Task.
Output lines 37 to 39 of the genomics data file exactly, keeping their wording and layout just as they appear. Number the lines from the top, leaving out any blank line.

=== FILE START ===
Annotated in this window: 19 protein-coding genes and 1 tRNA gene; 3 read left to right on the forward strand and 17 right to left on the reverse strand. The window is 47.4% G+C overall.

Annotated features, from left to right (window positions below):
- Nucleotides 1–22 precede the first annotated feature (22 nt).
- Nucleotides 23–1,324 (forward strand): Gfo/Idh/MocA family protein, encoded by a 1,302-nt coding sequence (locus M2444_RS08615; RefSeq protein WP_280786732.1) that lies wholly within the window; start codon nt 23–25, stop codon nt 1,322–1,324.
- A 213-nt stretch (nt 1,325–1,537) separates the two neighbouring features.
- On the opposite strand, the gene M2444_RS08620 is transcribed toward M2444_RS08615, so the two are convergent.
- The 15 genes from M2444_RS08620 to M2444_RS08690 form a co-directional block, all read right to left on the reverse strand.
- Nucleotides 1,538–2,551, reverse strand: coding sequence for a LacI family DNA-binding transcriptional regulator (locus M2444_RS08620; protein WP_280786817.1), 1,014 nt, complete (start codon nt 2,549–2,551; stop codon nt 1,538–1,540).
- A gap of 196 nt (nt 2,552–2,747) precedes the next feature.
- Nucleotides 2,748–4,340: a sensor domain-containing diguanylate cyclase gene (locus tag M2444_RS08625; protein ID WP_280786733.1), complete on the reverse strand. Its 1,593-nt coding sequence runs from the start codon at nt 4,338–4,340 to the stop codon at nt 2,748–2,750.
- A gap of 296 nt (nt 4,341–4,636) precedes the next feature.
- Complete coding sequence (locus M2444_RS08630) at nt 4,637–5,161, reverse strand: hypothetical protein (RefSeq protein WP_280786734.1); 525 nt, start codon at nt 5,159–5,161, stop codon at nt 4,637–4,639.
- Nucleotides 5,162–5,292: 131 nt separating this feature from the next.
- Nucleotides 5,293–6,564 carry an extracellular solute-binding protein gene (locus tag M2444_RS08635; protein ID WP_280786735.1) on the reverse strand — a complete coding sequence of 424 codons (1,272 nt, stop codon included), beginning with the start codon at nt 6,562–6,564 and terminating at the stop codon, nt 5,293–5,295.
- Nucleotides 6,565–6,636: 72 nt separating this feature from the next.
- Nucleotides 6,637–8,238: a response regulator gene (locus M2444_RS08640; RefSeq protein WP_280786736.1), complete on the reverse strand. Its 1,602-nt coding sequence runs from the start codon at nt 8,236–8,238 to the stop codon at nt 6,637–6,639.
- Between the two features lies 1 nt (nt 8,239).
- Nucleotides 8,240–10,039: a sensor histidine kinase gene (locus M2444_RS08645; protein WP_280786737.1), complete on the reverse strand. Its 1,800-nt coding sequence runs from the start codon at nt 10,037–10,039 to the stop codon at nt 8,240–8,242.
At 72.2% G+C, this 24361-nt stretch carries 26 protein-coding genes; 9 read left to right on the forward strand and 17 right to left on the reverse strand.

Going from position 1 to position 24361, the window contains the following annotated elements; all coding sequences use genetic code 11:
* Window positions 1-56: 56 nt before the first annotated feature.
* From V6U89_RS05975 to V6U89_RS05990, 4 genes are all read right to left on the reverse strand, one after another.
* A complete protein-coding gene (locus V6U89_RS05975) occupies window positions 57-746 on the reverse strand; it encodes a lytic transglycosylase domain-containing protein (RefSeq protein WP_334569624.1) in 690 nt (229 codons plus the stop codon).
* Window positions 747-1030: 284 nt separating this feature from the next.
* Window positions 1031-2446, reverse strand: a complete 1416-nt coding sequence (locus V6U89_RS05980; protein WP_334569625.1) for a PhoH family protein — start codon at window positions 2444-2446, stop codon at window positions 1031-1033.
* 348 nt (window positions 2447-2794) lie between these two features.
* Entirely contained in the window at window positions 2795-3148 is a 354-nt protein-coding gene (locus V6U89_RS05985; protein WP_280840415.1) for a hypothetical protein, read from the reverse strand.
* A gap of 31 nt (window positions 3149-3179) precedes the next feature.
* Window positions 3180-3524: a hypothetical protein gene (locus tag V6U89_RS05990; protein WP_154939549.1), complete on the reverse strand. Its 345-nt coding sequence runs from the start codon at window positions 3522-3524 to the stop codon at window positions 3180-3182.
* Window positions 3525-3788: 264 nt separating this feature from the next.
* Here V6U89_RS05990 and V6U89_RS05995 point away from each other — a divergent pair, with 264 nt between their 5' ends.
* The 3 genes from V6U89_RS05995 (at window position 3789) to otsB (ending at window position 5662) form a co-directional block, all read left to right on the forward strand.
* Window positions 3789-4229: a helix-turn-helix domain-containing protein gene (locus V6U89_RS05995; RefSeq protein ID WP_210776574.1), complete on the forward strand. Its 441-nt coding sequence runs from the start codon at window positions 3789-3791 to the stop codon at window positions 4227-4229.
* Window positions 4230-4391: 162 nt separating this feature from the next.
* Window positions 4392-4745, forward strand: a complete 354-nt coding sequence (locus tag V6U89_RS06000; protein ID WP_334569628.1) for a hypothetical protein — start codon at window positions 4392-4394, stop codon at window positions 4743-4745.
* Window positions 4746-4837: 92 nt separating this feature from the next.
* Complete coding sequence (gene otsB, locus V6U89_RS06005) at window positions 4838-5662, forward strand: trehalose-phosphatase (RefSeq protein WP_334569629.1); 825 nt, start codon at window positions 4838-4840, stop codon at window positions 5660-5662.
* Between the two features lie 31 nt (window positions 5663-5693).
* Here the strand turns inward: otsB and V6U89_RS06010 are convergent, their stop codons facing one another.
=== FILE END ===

* Complete coding sequence (gene otsB, locus V6U89_RS06005) at window positions 4838-5662, forward strand: trehalose-phosphatase (RefSeq protein WP_334569629.1); 825 nt, start codon at window positions 4838-4840, stop codon at window positions 5660-5662.
* Between the two features lie 31 nt (window positions 5663-5693).
* Here the strand turns inward: otsB and V6U89_RS06010 are convergent, their stop codons facing one another.